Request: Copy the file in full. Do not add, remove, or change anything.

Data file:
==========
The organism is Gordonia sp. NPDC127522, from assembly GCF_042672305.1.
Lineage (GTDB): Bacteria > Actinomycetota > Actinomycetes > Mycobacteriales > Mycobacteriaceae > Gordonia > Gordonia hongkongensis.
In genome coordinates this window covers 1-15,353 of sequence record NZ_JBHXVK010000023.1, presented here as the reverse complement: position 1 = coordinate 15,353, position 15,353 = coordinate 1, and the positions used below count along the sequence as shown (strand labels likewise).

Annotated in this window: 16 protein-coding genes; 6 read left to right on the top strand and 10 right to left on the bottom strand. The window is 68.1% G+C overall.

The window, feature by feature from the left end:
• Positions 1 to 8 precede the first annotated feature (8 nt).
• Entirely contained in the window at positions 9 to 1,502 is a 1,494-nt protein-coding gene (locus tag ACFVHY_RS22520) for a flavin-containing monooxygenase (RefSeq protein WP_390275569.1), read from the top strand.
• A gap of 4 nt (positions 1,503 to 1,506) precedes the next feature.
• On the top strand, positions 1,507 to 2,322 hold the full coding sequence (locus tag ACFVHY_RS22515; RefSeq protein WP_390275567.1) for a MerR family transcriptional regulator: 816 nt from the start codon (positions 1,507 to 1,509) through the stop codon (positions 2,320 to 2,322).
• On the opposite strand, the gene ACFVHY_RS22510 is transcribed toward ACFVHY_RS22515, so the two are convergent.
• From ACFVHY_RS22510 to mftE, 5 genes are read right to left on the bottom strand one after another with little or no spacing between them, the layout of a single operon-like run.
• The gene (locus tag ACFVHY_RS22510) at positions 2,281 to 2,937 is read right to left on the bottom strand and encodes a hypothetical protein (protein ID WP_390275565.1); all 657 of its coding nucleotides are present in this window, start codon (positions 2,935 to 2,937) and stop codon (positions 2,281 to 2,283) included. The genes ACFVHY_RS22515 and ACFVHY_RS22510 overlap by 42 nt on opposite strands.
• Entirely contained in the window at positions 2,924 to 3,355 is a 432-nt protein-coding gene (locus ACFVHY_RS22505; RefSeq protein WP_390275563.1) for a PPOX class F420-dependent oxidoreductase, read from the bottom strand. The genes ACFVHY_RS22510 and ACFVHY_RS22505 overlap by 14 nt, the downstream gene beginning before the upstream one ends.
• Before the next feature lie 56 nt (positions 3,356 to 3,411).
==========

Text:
The organism is Gordonia sp. NPDC127522, from assembly GCF_042672305.1.
Lineage (GTDB): Bacteria > Actinomycetota > Actinomycetes > Mycobacteriales > Mycobacteriaceae > Gordonia > Gordonia hongkongensis.
In genome coordinates this window covers 1-15,353 of sequence record NZ_JBHXVK010000023.1, presented here as the reverse complement: position 1 = coordinate 15,353, position 15,353 = coordinate 1, and the positions used below count along the sequence as shown (strand labels likewise).

Annotated in this window: 16 protein-coding genes; 6 read left to right on the top strand and 10 right to left on the bottom strand. The window is 68.1% G+C overall.

The window, feature by feature from the left end:
• Positions 1 to 8 precede the first annotated feature (8 nt).
• Entirely contained in the window at positions 9 to 1,502 is a 1,494-nt protein-coding gene (locus tag ACFVHY_RS22520) for a flavin-containing monooxygenase (RefSeq protein WP_390275569.1), read from the top strand.
• A gap of 4 nt (positions 1,503 to 1,506) precedes the next feature.
• On the top strand, positions 1,507 to 2,322 hold the full coding sequence (locus tag ACFVHY_RS22515; RefSeq protein WP_390275567.1) for a MerR family transcriptional regulator: 816 nt from the start codon (positions 1,507 to 1,509) through the stop codon (positions 2,320 to 2,322).
• On the opposite strand, the gene ACFVHY_RS22510 is transcribed toward ACFVHY_RS22515, so the two are convergent.
• From ACFVHY_RS22510 to mftE, 5 genes are read right to left on the bottom strand one after another with little or no spacing between them, the layout of a single operon-like run.
• The gene (locus tag ACFVHY_RS22510) at positions 2,281 to 2,937 is read right to left on the bottom strand and encodes a hypothetical protein (protein ID WP_390275565.1); all 657 of its coding nucleotides are present in this window, start codon (positions 2,935 to 2,937) and stop codon (positions 2,281 to 2,283) included. The genes ACFVHY_RS22515 and ACFVHY_RS22510 overlap by 42 nt on opposite strands.
• Entirely contained in the window at positions 2,924 to 3,355 is a 432-nt protein-coding gene (locus ACFVHY_RS22505; RefSeq protein WP_390275563.1) for a PPOX class F420-dependent oxidoreductase, read from the bottom strand. The genes ACFVHY_RS22510 and ACFVHY_RS22505 overlap by 14 nt, the downstream gene beginning before the upstream one ends.
• Before the next feature lie 56 nt (positions 3,356 to 3,411).